Sudan Uprising: Popular Struggles, Elite Compromises, and Revolution Betrayed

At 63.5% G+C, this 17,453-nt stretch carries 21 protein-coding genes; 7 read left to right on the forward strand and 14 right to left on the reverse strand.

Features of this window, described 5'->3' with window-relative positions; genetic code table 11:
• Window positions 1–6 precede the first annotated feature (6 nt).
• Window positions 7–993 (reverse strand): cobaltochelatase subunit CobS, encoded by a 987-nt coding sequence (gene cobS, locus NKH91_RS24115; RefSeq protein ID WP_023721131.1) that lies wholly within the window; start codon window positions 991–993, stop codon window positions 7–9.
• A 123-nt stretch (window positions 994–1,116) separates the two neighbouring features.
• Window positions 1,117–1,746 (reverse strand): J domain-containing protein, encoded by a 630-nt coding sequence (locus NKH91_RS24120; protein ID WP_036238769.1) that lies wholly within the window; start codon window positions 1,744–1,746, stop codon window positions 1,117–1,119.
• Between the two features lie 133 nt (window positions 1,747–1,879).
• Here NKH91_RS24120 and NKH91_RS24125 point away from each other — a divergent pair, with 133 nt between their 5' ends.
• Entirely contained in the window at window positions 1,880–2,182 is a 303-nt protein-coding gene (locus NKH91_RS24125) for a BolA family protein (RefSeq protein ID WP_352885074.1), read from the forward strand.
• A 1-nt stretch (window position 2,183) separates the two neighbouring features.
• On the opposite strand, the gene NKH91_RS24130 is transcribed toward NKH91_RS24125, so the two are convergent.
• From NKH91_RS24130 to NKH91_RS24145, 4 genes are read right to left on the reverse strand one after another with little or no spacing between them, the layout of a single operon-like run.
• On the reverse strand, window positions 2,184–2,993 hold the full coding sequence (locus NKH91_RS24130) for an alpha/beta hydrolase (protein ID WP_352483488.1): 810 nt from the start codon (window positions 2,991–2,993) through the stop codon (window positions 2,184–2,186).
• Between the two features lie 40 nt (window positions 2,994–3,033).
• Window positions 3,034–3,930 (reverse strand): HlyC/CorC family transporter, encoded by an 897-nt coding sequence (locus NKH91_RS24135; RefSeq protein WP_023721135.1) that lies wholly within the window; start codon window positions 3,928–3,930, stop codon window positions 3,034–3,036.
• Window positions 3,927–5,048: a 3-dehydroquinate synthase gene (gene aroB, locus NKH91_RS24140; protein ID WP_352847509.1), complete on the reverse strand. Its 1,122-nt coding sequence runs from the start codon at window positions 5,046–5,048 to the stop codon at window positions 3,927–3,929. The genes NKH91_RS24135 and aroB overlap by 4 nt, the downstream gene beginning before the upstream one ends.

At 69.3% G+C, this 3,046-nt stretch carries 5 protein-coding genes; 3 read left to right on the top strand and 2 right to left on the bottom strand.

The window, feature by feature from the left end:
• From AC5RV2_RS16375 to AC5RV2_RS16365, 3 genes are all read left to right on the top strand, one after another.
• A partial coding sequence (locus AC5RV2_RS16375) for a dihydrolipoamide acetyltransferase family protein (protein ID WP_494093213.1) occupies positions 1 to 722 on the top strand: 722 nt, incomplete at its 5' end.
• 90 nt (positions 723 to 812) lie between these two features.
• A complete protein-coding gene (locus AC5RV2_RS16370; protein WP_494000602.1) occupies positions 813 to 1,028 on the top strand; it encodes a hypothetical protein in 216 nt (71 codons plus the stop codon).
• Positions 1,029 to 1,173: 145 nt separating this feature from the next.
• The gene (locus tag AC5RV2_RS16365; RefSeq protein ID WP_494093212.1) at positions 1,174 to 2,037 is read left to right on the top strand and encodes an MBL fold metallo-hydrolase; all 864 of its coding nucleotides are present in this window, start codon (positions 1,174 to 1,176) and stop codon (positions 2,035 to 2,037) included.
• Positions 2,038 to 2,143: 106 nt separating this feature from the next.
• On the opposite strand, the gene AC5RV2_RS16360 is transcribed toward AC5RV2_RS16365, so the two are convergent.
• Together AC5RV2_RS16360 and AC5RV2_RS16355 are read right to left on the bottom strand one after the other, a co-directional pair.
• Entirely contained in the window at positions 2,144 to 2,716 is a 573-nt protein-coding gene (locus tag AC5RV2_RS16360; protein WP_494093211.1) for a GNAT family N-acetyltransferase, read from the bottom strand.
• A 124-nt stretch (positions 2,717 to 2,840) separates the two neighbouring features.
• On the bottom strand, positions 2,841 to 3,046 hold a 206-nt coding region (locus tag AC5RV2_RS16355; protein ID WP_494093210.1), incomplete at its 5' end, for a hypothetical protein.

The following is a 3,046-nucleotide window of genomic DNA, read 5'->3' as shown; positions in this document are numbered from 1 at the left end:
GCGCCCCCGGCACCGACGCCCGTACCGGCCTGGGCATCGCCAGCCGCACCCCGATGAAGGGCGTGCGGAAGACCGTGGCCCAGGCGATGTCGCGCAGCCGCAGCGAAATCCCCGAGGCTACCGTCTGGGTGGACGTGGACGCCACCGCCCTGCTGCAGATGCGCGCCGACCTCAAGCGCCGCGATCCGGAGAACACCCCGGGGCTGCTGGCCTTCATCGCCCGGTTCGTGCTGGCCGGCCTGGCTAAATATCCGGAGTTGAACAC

The National Islamic Front (NIF) came to power in Sudan in 1989 as a result of a coup (it was renamed the National Congress Party, or NCP, in 1998), and held power under Omar al-Bashir for the next 30 years, despite widespread opposition, wars in the country’s peripheries, and the 2011 secession of southern Sudan to form the new state of South Sudan. In 1999, when NIF foreign policies threatened the continued existence of the regime, al-Bashir dismissed Hassan al-Turabi, the author of the party’s Islamist programme; however, a growing economic crisis led to the implementation of austerity measures after 2011 that intensified internal opposition, while al-Bashir was unable to overcome the country’s regional and international isolation.
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